This dog with a pinecone on its head is ready for a safe fall!

It’s that time of year when the weather turns, the days are shorter, and there is a crisp feeling in the air. Along with the beauty of the season, autumn also brings many familiar tasks, including preparing our yards for winter, cleaning the garage, and holiday decorating. During this busy time of year, don’t forget that these activities can also present some hazards to a curious pet.

The team at Lone Tree Veterinary Medical Center is here with some helpful tips on making this fall season wonderful and enjoyable, instead of one marred by a serious pet emergency. Here are some basic fall pet safety reminders for all of our pet-loving friends.

The Spookiest Season

Halloween is just around the corner and while costumes and treats may be fun for us, your furry little goblin may want to try some of these goodies, too.  Unfortunately, this could result in a very sick pet or a situation requiring immediate medical intervention. The following list includes items that are harmful to pets:

Halloween is also one of the busiest times of the year for poison control hotlines and, due to lost pets, animal control services. Keep your pets safe by moving them to a room that is secure, comfortable, and quiet. Be sure your pets are microchipped and that your contact information is up to date. Keep all food items, treats, and trash containers up and out of your pets’ reach.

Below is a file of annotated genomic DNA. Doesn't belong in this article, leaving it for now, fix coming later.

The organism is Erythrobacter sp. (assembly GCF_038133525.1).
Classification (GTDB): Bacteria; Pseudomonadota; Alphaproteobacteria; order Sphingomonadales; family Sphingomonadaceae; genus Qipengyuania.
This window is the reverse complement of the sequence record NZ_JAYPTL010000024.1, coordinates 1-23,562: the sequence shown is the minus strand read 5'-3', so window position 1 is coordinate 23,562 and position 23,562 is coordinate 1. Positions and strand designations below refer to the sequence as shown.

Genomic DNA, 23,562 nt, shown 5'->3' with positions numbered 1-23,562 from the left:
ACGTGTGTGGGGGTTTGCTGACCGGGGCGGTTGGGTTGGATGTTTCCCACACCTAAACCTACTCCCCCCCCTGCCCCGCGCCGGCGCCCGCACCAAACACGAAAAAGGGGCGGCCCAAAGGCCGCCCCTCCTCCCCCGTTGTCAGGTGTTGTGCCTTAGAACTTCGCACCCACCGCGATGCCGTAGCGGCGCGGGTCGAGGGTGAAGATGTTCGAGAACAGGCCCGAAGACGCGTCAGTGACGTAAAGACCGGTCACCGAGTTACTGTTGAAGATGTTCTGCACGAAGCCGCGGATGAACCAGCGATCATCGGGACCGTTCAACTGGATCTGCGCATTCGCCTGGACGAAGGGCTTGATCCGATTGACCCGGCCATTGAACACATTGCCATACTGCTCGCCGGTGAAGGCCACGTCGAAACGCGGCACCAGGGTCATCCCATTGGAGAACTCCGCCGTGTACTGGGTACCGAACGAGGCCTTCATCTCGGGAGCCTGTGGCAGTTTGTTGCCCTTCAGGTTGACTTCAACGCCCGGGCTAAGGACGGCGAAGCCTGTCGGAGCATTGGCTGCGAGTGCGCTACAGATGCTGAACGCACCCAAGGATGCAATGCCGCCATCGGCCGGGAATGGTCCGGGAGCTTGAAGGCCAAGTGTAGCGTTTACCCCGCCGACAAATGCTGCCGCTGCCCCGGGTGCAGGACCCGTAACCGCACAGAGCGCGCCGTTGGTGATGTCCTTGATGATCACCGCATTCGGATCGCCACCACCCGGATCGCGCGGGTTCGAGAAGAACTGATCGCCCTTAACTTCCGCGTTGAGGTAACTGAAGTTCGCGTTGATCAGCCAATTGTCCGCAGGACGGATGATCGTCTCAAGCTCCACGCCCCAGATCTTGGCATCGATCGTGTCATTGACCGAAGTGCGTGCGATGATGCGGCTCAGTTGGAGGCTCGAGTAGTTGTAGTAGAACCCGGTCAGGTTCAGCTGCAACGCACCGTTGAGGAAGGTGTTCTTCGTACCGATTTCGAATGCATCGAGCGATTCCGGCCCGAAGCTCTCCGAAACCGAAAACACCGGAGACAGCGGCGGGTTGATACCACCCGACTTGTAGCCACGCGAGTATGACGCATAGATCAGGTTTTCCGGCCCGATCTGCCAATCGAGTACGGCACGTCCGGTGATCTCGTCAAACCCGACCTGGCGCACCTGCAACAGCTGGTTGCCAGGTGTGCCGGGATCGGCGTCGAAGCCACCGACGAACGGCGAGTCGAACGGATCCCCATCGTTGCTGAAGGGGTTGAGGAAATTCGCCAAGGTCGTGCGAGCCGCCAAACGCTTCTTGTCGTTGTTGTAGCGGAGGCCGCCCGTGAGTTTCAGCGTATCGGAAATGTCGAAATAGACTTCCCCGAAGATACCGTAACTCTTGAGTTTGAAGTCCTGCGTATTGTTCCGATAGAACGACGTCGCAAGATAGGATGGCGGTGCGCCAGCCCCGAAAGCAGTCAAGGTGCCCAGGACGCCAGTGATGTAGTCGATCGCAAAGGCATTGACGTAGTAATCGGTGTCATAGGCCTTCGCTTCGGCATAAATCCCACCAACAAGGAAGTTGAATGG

Prioritize the Gatherings

Thanksgiving is also a time to make your pets’ safety a priority, particularly with food and treats, so use these guidelines for this and any other holiday, birthday, and celebration.

Lawn and Garden Awareness 

When you are preparing your lawn and garden for the cold weather season, be mindful of how your pets may be affected by the products you use. Use only pet friendly lawn additives and soil amenders. Avoid fertilizers and other products that contain chemicals that may be toxic to pets. Read the labels and follow any instructions pertaining to pets or other animals.

Flower bulbs, such as crocus, lilies, daffodils, and iris, are all plants that are poisonous to pets. Put away rakes and other sharp lawn tools so they don’t get stepped on by sensitive paws.

Uncovered compost piles contain food toxins, mold, potentially dangerous mushrooms, fungi, and other risky items. Keep compost in a contained space that is inaccessible to your pets and other animals. 

Toxins in the Garage

Fall is a time for winterizing our motor vehicles, including, oil changes and adding antifreeze. Since these products are highly toxic to pets, be sure to clean up any spills and secure lids tightly on containers and bottles. Put these products away on a high shelf or in a cabinet that can’t be opened by a pet. 

Securely cover and store these other potential poisons while you’re at it.

  • Insecticides
  • Paint and paint thinner
  • Moth balls
  • Mouse traps, rat traps and rodenticides (hazardous to all animals)
  • Polishes 
  • Road salt
  • Lawn and garden supplies
  • Fertilizer
  • Batteries
  • Automotive chemicals

Final Thoughts 

Any seasonal change can bring new hazards for our pets, from hot and cold weather to holidays and celebrations. With some thought and preparation, you can enjoy the wonders of these special times while keeping your pets harm-free and healthy. 

Don’t forget to keep your pet on a monthly parasite preventative, because parasites continue to cause harm, no matter what the season. 

For more information on fall pet safety or to schedule an appointment for your pet, please contact us. We are here to help your pet have a healthy life with you!